Acute cholecystitis is a very common inflammatory disease of the gallbladder. Early or urgent cholecystectomy is essential for patients with acute cholecystitis who do not respond to conservative treatment.1,2 Even though cholecystectomy appears to be a safe treatment option for patients with acute cholecystitis, a recently published systematic review and meta-analysis study has reported a mortality rate of 3.5% in the elderly population.3 Acute cholecystitis demands proper treatment and may be fatal in the absence of immediate treatment during the acute phase.4
Percutaneous transhepatic gallbladder drainage (PTGBD) is widely recognized as a safe and effective method for the treatment of acute cholecystitis, and it should be immediately performed in cases where early cholecystectomy is not indicated.5 The 2013 Tokyo Guidelines for the management of acute cholecystitis recommend PTGBD as the first option for surgical intervention in patients with acute cholecystitis or as a rescue treatment in hospitals when the option for cholecystectomy is unavailable.1,2 PTGBD has a 100% technical success rate6 and a low mortality rate of 0% to 4%.7–9 The most recently published 2018 Tokyo Guidelines for the management of acute cholecystitis state that PTGBD should be performed in cases of grade II cholecystitis wherein inflammation cannot be controlled by antibiotics and general supportive care, in cases of grade III cholecystitis with negative predictive factors (eg, jaundice, neurological, or respiratory dysfunction), in cases of grade III cholecystitis without negative predictive factors but with a poor performance status, and in cases not treated in advanced centers with experienced surgeons and intensive care units.10 However, problems such as patient discomfort and tube dislodgement can develop when the drainage period is prolonged, and a shorter drainage period is therefore desirable. The recent guidelines provided new evidence and recommendations for gallbladder drainage, antimicrobial therapy, and the role of surgical intervention, but did not provide any insights into the advisability and timing of tube removal after PTGBD. The present study aimed to analyze the outcomes in a large sample set of PTGBD cases to assess the timing of tube removal after PTGBD and the feasibility and risks of early tube removal. We hypothesized that tube removal after PTGBD could be safe and effective when performed after a shorter drainage period.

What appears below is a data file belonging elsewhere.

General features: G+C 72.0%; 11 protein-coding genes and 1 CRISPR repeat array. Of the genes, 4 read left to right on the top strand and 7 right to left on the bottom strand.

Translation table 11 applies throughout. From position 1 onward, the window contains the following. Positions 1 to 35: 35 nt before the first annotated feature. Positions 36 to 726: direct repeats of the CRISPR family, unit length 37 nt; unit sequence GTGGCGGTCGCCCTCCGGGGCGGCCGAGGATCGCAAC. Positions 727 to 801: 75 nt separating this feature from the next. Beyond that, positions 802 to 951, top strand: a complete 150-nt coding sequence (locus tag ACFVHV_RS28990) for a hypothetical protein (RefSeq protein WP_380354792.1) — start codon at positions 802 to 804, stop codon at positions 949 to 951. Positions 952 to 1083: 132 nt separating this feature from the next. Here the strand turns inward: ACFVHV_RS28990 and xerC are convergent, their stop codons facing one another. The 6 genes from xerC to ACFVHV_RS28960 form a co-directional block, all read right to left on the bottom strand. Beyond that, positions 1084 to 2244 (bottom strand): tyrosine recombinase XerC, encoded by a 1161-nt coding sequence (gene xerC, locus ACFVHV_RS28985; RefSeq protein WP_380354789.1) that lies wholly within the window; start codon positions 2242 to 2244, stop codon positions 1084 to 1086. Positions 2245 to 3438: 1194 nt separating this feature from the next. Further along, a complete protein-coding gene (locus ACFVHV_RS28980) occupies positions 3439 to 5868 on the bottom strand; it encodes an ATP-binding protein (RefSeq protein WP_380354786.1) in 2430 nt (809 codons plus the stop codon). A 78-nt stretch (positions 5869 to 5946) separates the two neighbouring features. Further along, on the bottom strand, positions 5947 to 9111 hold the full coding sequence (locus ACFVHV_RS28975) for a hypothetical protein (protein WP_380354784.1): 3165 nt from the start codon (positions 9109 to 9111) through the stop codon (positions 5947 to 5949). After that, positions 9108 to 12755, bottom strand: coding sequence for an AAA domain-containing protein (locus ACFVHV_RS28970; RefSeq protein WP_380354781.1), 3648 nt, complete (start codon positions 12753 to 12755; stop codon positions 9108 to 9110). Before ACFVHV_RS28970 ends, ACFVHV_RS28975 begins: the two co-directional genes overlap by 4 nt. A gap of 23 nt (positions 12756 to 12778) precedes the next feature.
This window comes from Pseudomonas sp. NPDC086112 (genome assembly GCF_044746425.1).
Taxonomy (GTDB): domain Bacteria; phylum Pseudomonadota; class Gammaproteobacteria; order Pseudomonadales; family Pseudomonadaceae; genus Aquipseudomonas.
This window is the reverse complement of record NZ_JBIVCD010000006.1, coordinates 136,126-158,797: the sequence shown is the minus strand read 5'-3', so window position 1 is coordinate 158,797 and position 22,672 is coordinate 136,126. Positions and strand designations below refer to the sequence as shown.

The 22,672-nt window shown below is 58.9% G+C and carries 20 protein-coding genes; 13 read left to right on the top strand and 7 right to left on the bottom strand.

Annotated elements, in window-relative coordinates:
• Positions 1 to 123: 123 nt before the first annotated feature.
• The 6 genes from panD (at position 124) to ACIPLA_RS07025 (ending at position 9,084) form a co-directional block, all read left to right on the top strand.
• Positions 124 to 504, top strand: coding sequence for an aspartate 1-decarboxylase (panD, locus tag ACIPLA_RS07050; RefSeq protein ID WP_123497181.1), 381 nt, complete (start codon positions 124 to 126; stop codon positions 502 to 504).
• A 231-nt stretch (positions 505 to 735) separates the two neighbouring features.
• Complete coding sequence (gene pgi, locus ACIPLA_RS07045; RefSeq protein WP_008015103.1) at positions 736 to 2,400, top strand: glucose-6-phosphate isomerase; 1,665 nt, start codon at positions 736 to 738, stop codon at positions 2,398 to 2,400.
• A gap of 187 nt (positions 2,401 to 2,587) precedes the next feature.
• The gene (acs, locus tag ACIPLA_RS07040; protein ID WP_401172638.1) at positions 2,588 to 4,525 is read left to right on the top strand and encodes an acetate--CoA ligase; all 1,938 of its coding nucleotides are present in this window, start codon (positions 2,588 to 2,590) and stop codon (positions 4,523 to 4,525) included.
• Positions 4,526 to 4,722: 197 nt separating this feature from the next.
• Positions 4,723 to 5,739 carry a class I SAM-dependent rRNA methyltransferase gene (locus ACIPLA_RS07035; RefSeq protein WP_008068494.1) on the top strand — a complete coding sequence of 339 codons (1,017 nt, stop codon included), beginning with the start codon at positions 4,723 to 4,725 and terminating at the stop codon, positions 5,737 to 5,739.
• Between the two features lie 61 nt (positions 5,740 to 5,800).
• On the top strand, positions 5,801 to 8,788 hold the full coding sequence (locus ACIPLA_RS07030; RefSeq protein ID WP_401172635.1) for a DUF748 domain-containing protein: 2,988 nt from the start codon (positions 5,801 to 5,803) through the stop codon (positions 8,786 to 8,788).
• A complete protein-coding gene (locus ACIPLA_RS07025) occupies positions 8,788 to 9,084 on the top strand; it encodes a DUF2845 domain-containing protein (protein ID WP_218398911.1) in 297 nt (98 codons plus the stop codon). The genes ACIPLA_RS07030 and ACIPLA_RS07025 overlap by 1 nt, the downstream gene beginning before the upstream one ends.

Study Design and Patient Background
This retrospective observational study of patient backgrounds and outcomes included 701 patients with acute cholecystitis who were treated with PTGBD following the 2013 Tokyo Guidelines during the 44-month period between April 2014 and November 2017. The patients were recruited from the Eastern Chiba Medical Center (75 patients), Asahi General Hospital (381 patients), Funabashi Municipal Medical Center (23 patients), Numazu City Hospital (57 patients), and Kimitsu Chuo Hospital (165 patients). Patients with mild, moderate, or severe acute cholecystitis who were treated with PTGBD and who were older than 20 years of age were included in the study. The study design was approved by the Ethics Committee of Eastern Chiba Medical Center (Registration No. 75). Informed consent was not required due to the retrospective nature of the study.
The surgical procedure for PTGBD used in the study was the same as that previously used by Wise and colleagues.11,12 In brief, following ultrasound-guided transhepatic gallbladder puncture using an 18 G ultrasonic needle (Hanaco Medical, Saitama, Japan), a pigtail catheter (7 or 8 Fr; Hanaco Medical) was placed in the gallbladder using a guidewire (Radifocus, outer diameter 0.89 mm; Terumo Medical, Tokyo, Japan) under fluoroscopy (Seldinger technique). The drains were not sutured to the skin, but fixed using a special stabilizer (Create Medic, Yokohama, Japan).